To people not used to British newspapers they can sometimes feel a bit like that drunken, loud-mouthed guy in the bar who is anxious to tell you what he thinks and what you should think, too. But readers seem to like it. Whether they do what they are told is another matter.
The fact that the UK’s biggest-selling tabloid The Sun has come out in favour of voting to leave the European Union at the referendum on June 23 is no surprise. It has been virulently Euroskeptic ever since Rupert Murdoch bought it nearly half a century ago. In that time it has backed the winners – including Labour’s Tony Blair – in every U.K. General Election.
If you prefer a more pro-EU voice then feel free to read the more left-wing The Guardian or the tabloid Mirror. Most U.K. newspapers, including The Sun, not only feel it is allowed to express an opinion on the big issues of the day, it is passionately, aggressively partisan.
Press bias in the U.K. goes much further than in most other countries, it’s a great British tradition. That bias is not just about leader or opinion columns, it extends into the way that news stories are selected and shaped.
Two different titles will treat the same story in different ways. So while the Daily Mail will see rising immigration as a threat to British identity, the Financial Times might well stress how it has helped the economy providing skilled workers and people prepared to do jobs in social care or services that Brits avoid.
This is partly a product of proprietors buying newspapers to exert influence. This goes back to Lords Beaverbrook and Northcliffe in the early 20th century. These press barons were often motivated by single issue causes rather than backing a political party.
The virulently anti-German, Lord Northcliffe used the Daily Mail to lobby for more battleships in the run up to the First World War and ended up as the wartime government’s official minister for propaganda. He would have loved the way the Daily Mail has been bashing Brussels.
More recently Richard Desmond has turned the already right-wing Express into a mouthpiece for the populist U.K. Independence Party (UKIP).
It is also a good way to make your product stand out in the highly competitive U.K. national news market. Readers happily identify as liberal “Guardianistas” or followers of the Telegraph, “the house journal of the Conservative party.” It does not stop those papers from attacking their own side, but readers know where they stand ideologically. The Independent, the one paper that sought a non-partisan, high-minded approach, has just stopped printing.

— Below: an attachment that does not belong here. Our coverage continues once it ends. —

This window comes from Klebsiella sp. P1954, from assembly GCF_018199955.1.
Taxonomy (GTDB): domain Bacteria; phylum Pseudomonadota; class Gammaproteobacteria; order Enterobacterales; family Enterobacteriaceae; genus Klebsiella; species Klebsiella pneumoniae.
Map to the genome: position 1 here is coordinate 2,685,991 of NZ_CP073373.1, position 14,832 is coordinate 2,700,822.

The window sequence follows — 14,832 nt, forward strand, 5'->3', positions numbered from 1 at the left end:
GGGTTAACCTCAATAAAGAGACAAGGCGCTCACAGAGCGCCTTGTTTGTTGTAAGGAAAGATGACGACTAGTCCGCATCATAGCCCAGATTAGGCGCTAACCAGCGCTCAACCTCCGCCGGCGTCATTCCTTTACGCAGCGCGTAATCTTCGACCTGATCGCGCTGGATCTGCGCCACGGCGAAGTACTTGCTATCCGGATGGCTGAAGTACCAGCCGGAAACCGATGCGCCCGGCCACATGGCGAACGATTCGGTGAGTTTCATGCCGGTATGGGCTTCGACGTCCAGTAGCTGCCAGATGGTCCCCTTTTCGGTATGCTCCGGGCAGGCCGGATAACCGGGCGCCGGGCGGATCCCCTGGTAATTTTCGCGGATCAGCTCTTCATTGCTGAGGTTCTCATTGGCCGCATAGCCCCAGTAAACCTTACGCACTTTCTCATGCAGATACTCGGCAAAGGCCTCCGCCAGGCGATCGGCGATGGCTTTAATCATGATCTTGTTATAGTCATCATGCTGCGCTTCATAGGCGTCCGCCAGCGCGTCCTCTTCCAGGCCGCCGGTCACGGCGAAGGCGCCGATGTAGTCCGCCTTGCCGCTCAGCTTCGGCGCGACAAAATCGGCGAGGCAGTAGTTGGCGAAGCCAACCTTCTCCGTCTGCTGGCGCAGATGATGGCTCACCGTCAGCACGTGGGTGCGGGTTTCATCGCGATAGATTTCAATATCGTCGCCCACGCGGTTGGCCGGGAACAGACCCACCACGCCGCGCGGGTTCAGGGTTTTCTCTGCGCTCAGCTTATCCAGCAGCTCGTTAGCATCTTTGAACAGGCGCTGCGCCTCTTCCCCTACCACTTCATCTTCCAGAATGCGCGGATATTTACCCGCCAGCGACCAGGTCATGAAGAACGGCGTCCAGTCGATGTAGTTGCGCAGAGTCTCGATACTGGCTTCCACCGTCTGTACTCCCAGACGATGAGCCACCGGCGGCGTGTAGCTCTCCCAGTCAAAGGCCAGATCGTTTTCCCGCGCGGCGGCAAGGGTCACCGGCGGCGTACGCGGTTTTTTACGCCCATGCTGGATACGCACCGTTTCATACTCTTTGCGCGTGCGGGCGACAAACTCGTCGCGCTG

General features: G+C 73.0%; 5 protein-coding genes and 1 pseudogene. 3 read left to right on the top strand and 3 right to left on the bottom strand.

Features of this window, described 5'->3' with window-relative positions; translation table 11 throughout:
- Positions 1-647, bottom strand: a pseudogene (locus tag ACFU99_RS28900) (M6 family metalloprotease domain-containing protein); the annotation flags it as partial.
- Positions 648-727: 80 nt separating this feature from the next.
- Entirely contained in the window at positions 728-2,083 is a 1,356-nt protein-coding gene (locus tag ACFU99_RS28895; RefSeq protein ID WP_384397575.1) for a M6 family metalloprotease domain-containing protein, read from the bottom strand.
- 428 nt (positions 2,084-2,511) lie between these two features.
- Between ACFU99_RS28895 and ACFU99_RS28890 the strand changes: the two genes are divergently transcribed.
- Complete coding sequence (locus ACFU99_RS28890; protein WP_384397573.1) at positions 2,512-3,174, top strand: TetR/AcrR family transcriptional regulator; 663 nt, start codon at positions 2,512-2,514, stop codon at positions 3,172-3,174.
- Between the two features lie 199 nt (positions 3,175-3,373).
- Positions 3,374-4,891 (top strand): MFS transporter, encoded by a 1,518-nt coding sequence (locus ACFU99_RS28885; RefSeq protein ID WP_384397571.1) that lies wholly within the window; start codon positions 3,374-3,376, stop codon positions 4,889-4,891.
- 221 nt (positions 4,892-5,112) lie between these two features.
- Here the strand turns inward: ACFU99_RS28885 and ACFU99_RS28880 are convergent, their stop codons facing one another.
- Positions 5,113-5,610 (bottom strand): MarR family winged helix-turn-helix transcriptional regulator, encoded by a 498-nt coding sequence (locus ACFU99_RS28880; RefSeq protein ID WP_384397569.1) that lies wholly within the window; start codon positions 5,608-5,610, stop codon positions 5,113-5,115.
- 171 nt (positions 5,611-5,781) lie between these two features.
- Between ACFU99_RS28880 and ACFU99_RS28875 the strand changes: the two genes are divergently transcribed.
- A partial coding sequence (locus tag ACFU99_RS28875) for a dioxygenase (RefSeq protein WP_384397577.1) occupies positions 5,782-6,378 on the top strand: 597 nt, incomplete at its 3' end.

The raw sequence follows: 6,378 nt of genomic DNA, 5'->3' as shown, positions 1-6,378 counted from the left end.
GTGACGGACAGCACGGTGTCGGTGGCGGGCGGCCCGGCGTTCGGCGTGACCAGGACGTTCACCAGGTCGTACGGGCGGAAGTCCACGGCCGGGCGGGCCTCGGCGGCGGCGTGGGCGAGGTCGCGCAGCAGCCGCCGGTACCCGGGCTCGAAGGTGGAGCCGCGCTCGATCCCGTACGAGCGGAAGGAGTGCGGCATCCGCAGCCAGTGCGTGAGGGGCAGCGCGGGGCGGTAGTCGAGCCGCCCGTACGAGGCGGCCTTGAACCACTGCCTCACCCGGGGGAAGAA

In other countries newspapers do have political affiliations. Some will be outspoken. Look at the way that the New York Daily News has backed Clinton and derided Trump and Sanders, for example. But it seems that some U.K. newspapers are more prepared to permeate their editorial with a slant and try deliberately to shift public opinion on specific causes.
In Britain the broadcasters are regulated to be “balanced,” so overall there is diversity in the marketplace of ideas. But partly because they can be so outspoken, it often seems during a heated political campaign, such as the E.U. referendum, that it is the newspapers that shape the agenda.
In fact there is little hard research evidence that newspapers swing many votes in the short term. They and their enemies tend to exaggerate their influence. But in this referendum vote they might just have a significant effect. If the polling is to be believed then public sentiment is closely divided. Many people will only make up their mind in the last few days. Voters have to pick on an “in” or “out” option not a government, so perhaps their usual tribal loyalties will be weaker.
In that scenario the fact that British newspapers are overwhelmingly Euroskeptic may keep politicians like David Cameron, who leads the Remain campaign, awake at night.
Charlie Beckett is Director of the Polis Think Tank at the London School of Economics (LSE)